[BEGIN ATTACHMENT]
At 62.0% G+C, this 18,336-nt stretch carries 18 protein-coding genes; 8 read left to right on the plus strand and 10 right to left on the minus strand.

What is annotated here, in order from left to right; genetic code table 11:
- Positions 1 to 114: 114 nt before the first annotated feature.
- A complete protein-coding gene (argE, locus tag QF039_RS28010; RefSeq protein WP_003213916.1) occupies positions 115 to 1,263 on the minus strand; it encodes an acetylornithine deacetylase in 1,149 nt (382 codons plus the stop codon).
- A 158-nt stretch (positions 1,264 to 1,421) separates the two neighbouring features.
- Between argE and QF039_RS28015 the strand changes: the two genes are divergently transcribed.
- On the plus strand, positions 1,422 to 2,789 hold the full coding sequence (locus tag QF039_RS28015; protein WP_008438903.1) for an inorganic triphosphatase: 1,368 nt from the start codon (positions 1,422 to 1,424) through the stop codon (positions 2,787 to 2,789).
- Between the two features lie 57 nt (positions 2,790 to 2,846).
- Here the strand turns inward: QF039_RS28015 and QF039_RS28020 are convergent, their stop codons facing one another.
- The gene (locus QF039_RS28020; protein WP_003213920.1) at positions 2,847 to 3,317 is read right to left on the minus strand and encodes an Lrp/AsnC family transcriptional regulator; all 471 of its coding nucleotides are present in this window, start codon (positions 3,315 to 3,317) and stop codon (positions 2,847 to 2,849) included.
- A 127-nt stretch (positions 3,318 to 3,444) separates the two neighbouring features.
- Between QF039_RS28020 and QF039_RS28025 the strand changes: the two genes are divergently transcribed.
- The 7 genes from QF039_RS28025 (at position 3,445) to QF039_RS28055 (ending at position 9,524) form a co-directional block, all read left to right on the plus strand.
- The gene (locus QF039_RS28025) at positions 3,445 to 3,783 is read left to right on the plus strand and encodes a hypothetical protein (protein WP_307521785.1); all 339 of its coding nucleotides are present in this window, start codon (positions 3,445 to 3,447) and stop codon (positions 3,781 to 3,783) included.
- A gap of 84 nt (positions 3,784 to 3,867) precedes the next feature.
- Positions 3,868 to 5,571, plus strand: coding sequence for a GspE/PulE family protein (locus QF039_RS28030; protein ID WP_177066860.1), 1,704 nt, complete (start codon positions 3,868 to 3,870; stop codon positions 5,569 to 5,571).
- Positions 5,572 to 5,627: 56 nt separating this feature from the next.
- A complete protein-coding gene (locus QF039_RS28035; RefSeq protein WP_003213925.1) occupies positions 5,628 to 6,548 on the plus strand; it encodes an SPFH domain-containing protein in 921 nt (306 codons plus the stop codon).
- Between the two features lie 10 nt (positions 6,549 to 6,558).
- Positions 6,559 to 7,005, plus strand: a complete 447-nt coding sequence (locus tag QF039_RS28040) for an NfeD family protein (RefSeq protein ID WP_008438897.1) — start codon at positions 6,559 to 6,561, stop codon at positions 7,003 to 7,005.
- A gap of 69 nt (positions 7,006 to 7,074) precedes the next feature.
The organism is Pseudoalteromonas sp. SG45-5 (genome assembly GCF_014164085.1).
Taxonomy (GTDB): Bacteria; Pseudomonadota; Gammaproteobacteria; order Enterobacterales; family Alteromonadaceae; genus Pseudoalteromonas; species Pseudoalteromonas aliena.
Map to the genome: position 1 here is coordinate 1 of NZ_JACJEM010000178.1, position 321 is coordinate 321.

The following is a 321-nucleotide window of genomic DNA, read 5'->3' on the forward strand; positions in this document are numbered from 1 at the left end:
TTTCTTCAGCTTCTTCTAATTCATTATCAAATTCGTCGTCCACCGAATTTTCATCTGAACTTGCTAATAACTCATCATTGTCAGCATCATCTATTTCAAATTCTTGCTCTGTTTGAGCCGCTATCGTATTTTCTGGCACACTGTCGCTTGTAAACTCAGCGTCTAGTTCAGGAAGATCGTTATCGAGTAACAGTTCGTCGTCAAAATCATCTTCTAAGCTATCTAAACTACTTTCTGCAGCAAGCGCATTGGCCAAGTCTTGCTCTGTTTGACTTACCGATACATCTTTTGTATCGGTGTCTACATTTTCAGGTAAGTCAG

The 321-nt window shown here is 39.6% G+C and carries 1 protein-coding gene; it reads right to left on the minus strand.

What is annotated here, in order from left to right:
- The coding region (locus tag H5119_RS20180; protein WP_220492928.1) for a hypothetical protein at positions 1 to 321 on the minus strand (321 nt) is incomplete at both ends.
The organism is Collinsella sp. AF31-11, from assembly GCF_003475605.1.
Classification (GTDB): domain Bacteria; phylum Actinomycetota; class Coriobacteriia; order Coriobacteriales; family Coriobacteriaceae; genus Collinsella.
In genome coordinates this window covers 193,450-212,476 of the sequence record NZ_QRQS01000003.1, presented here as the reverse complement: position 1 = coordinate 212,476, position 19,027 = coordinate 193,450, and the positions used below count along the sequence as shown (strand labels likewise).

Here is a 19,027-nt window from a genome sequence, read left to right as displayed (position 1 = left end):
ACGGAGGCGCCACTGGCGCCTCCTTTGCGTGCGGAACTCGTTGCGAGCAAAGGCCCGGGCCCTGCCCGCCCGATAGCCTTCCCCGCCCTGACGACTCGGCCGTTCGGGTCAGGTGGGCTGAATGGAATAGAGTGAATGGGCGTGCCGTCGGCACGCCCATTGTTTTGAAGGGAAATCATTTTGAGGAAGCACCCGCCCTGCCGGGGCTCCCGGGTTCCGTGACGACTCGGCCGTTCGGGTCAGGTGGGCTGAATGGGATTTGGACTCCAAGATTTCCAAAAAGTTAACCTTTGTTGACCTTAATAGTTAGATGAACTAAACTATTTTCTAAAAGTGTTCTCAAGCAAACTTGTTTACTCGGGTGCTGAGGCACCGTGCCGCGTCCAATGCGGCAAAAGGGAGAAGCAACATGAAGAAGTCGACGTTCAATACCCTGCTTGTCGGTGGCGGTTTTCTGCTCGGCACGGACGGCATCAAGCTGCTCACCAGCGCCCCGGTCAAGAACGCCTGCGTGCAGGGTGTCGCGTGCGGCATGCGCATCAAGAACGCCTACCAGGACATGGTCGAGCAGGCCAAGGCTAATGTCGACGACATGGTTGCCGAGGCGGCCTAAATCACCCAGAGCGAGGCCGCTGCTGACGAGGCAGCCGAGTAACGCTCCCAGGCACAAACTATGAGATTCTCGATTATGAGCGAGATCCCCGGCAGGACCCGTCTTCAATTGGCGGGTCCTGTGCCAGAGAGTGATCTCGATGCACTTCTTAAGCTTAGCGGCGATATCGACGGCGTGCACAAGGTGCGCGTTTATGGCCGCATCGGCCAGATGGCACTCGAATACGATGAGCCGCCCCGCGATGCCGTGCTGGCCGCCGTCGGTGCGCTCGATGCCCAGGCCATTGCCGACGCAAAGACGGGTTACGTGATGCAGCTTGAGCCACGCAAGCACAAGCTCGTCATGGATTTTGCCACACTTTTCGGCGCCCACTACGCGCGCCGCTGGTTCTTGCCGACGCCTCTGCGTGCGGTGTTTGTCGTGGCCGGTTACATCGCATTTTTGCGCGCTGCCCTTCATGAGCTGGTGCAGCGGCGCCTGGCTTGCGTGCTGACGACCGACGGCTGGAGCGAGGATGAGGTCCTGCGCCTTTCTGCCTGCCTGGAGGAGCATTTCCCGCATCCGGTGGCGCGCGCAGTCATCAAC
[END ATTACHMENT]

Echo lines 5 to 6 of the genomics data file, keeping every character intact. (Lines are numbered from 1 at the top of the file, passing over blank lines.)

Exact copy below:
- A 158-nt stretch (positions 1,264 to 1,421) separates the two neighbouring features.
- Between argE and QF039_RS28015 the strand changes: the two genes are divergently transcribed.